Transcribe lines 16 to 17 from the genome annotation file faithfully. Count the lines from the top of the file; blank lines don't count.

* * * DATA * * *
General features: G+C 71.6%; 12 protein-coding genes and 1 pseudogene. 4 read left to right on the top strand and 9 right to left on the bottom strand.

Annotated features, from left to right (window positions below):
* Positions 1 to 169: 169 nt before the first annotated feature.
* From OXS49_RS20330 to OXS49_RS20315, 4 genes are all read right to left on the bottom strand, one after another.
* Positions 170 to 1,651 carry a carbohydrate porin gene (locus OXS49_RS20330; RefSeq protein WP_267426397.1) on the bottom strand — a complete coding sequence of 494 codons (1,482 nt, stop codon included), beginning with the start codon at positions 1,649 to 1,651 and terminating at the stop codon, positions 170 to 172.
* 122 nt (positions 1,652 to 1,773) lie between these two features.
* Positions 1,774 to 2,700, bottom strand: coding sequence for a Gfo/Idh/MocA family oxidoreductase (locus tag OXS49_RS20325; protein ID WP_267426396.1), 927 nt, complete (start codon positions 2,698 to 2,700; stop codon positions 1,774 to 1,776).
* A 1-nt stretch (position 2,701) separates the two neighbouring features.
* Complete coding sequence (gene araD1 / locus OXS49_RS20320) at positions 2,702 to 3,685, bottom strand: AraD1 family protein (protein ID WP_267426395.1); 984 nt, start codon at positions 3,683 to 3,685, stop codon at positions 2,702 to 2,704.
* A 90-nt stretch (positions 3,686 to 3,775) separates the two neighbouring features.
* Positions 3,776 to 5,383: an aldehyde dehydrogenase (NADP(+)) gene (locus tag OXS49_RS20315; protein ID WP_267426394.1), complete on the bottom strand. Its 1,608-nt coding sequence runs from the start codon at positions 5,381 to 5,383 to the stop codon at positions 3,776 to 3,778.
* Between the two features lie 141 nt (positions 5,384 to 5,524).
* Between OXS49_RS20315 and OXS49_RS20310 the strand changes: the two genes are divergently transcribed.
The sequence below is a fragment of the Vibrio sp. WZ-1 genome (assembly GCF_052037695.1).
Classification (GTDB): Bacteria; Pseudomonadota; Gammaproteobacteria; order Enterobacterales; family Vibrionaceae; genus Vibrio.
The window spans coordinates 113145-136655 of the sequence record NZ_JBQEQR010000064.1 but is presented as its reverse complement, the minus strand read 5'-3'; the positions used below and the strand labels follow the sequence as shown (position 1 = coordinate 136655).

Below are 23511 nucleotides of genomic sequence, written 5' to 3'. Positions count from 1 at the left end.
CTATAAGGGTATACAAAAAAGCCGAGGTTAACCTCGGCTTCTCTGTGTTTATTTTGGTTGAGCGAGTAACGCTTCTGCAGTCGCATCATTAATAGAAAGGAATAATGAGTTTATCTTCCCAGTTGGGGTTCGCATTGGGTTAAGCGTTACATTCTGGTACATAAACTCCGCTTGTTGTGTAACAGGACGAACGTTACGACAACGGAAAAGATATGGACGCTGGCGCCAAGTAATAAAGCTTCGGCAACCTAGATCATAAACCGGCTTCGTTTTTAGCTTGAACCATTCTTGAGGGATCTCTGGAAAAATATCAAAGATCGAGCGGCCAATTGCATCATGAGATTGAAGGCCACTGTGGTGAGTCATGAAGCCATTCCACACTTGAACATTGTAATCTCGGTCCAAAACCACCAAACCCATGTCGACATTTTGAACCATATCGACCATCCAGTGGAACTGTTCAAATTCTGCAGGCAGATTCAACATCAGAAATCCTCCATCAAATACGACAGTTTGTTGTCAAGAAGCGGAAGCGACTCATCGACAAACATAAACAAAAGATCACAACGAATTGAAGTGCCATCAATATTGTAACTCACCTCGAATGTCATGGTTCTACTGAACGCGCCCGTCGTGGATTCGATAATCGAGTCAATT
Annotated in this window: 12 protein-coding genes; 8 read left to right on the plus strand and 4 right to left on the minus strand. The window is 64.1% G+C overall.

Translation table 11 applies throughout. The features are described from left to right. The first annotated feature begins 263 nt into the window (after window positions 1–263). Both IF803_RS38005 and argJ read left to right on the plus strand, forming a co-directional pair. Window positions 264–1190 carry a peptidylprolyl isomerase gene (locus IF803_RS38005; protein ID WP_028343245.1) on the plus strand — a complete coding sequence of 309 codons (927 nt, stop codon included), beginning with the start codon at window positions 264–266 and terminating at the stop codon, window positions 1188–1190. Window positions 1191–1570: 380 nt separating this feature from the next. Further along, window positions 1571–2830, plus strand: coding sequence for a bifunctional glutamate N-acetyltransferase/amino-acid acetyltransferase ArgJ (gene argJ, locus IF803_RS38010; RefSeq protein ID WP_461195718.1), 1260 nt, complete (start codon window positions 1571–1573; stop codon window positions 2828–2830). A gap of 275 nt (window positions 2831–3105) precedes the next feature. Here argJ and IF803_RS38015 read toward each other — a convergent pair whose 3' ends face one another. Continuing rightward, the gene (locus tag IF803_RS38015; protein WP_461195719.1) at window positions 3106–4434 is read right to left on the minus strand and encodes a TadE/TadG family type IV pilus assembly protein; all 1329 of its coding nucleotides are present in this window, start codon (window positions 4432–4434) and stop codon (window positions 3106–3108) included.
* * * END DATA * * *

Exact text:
The window spans coordinates 113145-136655 of the sequence record NZ_JBQEQR010000064.1 but is presented as its reverse complement, the minus strand read 5'-3'; the positions used below and the strand labels follow the sequence as shown (position 1 = coordinate 136655).

Below are 23511 nucleotides of genomic sequence, written 5' to 3'. Positions count from 1 at the left end.